Driverless vehicles
Fuel efficiency is as important a factor in reducing emissions and our dependence on oil, as using alternative fuels, mass transportation and bicycles. The Obama Administration has nearly doubled the vehicle fuel efficiency standard for 2025 automobiles from 28 to 54.5 miles per gallon. In hope that technology will be a key to fuel efficiency, companies like Google and Tesla are building cars that can drive themselves using algorithms, sensors and lasers. Driverless cars will be able to bunch closer together at steadier speeds. Traffic jams and accidents will become a thing of the past. It is estimated that the reduction in wind drag from vehicles traveling closely together could reduce fuel use by 25%. Driverless vehicles could also be built much lighter since collisions will no longer be a concern. Cars that currently weigh 4,000 pounds could one day weigh less than 1,000 pounds, nearly doubling fuel efficiency. Supporters also say that light, driverless cars will make the transition to electric vehicles easier since theses vehicles could travel further on a single battery charge. Opponents claim driverless cars will not reduce fuel consumption since they will allow more people to “drive” including those under 16, the elderly, the disabled and those taking medication. They also say this technology could cause public transportation to loose its allure and for urban sprawl to grow. Some worry of accidents resulting from technical problems or unforeseen circumstances.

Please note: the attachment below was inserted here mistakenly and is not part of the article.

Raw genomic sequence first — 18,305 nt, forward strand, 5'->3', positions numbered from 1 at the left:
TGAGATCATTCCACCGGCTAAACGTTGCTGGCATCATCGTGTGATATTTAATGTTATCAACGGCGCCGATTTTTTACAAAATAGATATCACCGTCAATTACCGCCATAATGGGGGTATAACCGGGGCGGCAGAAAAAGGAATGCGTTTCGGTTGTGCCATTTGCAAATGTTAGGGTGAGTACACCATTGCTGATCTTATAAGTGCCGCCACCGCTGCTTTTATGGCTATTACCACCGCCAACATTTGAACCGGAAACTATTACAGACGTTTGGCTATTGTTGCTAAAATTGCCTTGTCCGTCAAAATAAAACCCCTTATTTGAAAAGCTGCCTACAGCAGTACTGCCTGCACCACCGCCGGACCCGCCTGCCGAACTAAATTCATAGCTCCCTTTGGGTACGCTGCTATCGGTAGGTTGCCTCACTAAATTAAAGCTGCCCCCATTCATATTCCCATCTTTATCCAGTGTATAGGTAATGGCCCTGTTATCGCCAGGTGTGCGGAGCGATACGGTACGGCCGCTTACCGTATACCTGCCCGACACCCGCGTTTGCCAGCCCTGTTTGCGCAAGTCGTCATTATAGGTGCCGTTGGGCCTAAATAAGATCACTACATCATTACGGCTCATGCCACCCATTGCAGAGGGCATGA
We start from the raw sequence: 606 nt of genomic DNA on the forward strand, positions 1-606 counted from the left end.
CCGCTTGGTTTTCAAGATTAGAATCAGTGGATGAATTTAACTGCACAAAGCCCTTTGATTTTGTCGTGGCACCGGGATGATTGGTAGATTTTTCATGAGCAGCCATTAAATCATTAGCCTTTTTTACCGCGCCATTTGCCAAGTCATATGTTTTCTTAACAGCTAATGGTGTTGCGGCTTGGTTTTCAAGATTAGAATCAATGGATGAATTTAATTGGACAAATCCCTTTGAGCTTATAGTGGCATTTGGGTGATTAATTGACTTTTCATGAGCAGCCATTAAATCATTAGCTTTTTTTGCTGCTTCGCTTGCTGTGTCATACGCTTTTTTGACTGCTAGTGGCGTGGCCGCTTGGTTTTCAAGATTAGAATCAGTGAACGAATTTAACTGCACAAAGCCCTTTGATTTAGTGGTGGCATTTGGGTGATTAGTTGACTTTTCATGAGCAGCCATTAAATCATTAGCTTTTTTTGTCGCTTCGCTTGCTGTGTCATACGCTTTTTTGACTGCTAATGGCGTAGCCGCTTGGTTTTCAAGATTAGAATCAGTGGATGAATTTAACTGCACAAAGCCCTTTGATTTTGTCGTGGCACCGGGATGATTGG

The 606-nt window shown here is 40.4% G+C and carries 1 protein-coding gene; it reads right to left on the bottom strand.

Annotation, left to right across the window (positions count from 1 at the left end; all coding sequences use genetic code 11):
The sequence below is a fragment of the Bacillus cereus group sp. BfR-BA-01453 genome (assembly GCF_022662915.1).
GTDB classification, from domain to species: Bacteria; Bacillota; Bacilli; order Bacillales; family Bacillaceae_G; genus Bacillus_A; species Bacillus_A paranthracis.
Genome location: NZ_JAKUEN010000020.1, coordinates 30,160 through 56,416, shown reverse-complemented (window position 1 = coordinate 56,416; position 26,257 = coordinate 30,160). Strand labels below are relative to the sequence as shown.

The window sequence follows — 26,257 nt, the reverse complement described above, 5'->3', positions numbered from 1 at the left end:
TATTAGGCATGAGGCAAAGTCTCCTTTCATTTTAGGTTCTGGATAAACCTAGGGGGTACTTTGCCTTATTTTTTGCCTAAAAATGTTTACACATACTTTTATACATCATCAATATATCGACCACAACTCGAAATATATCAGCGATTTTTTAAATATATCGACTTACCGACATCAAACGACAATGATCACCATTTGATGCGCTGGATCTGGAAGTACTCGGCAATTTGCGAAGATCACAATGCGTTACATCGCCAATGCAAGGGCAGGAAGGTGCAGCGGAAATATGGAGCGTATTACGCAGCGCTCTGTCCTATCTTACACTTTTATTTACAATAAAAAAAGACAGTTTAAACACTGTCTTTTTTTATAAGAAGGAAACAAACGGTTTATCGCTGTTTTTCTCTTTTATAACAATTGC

Since 2010, Google has been testing its driverless cars in states which allow them to be driven on their streets, including Nevada, California, Florida, Michigan and Washington DC. Google’s newest driverless car design, anticipated for public availability in 2020, has neither pedals nor a steering wheel. In nearly 1 million miles of self-driving, Google reported 11 minor (light damage, no injuries) accidents, saying "Not once was the self-driving car the cause of the accident." However, Wikipedia states that “As of August 28, 2014 the latest prototype has not been tested in heavy rain or snow due to safety concerns. Because the cars rely primarily on pre-programmed route data, they do not obey temporary traffic lights and, in some situations, revert to a slower "extra cautious" mode in complex unmapped intersections. The vehicle has difficulty identifying when objects, such as trash and light debris, are harmless, causing the vehicle to veer unnecessarily. Additionally, the lidar technology cannot spot some potholes or discern when humans, such as a police officer, are signaling the car to stop.”

Pending Legislation: None

Issue Suggestions

Suggest an important issue not listed in this sub-category (). (Maximum 60 Characters)

Poll Opening Date
May 21, 2020
Poll Closing Date
May 27, 2020

Democracy Rules respects the privacy of your information.